Suchen und Finden
Suchen und Finden
Mark McKergow Steve de Shazer – a Different Kind of Cleverness (p. 17-18)
I first met Steve in 1994 at the Interaction View conference in Palo Alto, California. Although I did not know it at the time, this was a milestone event in the development of interactional and systemic ideas – one of the few times where the Mental Research Institute group (Paul Watzlawick, John Weakland and Dick Fisch amongst them) came together with the Solution-Focused therapy crowd led by Steve de Shazer and Insoo Kim Berg.
Steve and Insoo had trained at MRI two decades earlier, and had introduced new subtleties and simplicity into the MRI model – improvements, as they saw it. However, the link between the two centres was maintained by Steve’s relationship with John Weakland, his supervisor and mentor. I next met Steve in London. My colleague Harry Norman had approached him for an interview, which we finally managed to do in London in 1995. I only discovered later that he was noted for not giving interviews, and that this was a great privilege. Steve was a keen brewer and beer drinker, and Harry had managed to interest him in sampling some ‘medieval beer’, brewed in tiny quantities to authentic recipes. This may have been the key to our success!
In the week before the interview Steve was leading a training in Solution-Focused Therapy, with a large audience (well over 100 people). Steve ambled onto the stage with a microphone, exhaled deeply as he always did before starting, and said…"So.. you’d better ask me some questions". A shiver went around the room. Surely he was the expert, and we wanted to be told what to do. Yet here he was, refusing to tell us. There was a silence. "Does it work with alcoholics?", came a question from the floor. "I don’t know. Next question." "Does it work with personality disorders?" "I don’t know. Next question." Several more diagnoses were mentioned, and each time the answer was the same – "I don’t know".
I was amazed and disturbed. Here I was, keen to find out more about this fantastic approach to change, and the star performer was telling me he didn’t know if it worked with alcoholics. What was going on? My discomfort was clearly shared by other audience members - after a while, some started to leave. "Can I see you ask the Miracle Question?" asked someone. Steve brightened up visibly. "Ah! Yes, I’m sure I can do that. Thanks for asking." We relaxed a little – at least he was going to do something.
As the session went on, I reflected on Steve’s remarks of "I don’t know". Surely this approach did work with many kinds of patient? Were there not studies to prove it? I came to realise that Steve, of course, knew all this perfectly well. Actually, he was showing us how to do Solution-Focused therapy in that moment, engaging what I have to come call his ‘different kind of cleverness’. In order to answer the apparently simple question "Does it work with alcoholics?", one must accept two presuppositions. Firstly, there is such a thing as an alcoholic. And secondly, that it (the treatment in question) is replicable by anyone who applies it.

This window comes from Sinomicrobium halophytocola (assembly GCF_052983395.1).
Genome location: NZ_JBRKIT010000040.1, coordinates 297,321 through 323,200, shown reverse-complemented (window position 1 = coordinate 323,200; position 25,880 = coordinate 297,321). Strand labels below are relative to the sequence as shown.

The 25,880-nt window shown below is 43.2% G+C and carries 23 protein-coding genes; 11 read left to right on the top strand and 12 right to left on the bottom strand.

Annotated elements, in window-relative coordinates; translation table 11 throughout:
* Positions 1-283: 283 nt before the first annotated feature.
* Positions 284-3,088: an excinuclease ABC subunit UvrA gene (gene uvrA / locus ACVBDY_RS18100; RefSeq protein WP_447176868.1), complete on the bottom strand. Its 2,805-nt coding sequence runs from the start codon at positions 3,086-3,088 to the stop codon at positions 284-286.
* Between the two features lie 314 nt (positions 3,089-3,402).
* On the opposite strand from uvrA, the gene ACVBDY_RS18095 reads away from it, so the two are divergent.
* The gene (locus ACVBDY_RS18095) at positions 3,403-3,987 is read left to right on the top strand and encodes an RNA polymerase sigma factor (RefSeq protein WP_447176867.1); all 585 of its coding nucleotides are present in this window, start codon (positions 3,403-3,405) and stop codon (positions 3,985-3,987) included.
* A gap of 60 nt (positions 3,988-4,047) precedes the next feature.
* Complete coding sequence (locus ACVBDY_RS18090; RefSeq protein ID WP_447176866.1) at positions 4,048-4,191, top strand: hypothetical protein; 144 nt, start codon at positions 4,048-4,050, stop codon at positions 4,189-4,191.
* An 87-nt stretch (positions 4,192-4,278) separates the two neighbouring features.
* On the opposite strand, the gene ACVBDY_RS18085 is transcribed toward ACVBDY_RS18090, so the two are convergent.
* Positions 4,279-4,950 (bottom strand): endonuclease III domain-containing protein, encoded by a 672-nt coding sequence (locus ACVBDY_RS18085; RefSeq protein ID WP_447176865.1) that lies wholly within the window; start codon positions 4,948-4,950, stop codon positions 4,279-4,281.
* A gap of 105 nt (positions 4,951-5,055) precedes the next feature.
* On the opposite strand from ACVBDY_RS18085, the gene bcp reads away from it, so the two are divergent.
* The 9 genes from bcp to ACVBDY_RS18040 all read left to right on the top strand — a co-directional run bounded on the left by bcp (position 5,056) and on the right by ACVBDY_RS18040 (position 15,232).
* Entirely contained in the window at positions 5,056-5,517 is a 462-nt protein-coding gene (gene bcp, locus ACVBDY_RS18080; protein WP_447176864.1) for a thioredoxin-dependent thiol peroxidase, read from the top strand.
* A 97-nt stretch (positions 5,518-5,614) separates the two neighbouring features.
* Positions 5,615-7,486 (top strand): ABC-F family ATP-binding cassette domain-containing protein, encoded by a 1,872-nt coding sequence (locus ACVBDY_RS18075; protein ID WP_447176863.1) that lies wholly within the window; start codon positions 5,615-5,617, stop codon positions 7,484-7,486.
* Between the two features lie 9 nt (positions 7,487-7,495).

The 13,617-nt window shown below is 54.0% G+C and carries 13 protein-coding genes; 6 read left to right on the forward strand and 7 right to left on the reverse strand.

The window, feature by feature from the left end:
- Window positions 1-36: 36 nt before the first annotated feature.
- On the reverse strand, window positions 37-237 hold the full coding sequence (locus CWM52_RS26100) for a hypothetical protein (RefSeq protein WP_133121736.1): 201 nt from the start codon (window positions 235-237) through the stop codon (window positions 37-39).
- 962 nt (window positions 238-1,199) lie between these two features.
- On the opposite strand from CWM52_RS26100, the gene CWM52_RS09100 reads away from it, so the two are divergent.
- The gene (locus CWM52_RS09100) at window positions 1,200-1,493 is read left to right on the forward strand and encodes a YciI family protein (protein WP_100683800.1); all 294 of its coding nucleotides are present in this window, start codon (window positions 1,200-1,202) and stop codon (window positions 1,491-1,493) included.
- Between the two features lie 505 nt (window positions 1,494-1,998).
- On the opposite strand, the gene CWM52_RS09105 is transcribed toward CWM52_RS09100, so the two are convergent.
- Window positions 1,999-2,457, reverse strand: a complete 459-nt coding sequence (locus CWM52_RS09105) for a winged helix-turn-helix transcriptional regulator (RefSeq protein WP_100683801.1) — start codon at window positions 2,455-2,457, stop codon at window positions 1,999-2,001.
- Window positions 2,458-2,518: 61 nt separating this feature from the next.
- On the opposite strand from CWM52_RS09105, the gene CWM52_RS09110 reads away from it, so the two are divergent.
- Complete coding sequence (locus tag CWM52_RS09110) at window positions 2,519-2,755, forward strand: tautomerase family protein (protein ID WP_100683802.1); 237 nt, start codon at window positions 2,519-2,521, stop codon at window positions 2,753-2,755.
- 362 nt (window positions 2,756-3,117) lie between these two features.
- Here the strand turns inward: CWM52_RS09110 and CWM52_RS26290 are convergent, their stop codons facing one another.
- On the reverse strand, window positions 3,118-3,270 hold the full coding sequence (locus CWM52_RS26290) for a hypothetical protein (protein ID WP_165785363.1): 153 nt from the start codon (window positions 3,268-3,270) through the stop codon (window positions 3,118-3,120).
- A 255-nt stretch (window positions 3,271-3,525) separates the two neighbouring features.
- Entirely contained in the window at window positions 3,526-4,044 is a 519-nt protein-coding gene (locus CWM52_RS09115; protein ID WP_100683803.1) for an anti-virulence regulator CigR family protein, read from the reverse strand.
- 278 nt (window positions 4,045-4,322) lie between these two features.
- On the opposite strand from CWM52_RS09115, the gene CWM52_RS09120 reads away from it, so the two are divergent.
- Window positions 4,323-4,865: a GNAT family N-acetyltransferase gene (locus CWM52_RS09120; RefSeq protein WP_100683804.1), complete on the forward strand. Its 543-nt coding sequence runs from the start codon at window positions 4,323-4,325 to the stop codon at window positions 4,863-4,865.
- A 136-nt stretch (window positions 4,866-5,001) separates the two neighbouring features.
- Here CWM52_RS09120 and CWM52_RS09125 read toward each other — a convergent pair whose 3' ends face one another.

Let’s look at the first one first – is there such a thing as an alcoholic? Clearly the word is used as if there was, but SF work is not based on diagnosis – the client’s complaint is not relevant in determining what they want (the ‘solution’ in Solution Focus) and times when that happens already. Steve’s work was part of the tradition that questions the value of diagnosis in any case, and even if an accurate assessment of the condition could be made, each one would want something different – leading to a course for treatment which would vary in each case. There was therefore no value in even considering whether the client was an ‘alcoholic’ or not. Part of his ‘I don’t know’ was a rejection of this as a relevant term in his work. The other presupposition is in the ‘Does it work’ element. ‘Does it work?’ implies that ‘it’ is working, rather than someone is acting skilfully to make something happen. We might say of a piano, ‘Does it work?’ – meaning that if someone hits the notes, then the relevant sounds will emerge. It doesn’t matter who is hitting the notes, the sounds will emerge. In SF work, solutions are constructed in conversation, which is an art as well as a science. To ask if SF therapy works is therefore to ask not if the piano works, but instead to ask if piano-playing ‘works’. This is not a sensible question – pianos can be made to sound beautiful with skill, but someone without the skill could scarcely claim that playing the piano didn’t work – just that they were not yet individually skilful enough.
A question which may have had a better reaction from Steve was "Have you got successful outcomes with clients who want to drink less?" In this case, the question is about his own experience, and related to a client group defined in terms of what they wanted. The distinctions between this and ‘Does it work with alcoholics?’ are, for me, at the heart of SF practice. Maybe Steve’s legacy to us is to stop trying to answer big questions and focus instead on the tiny micro-construction of conversations which build solutions.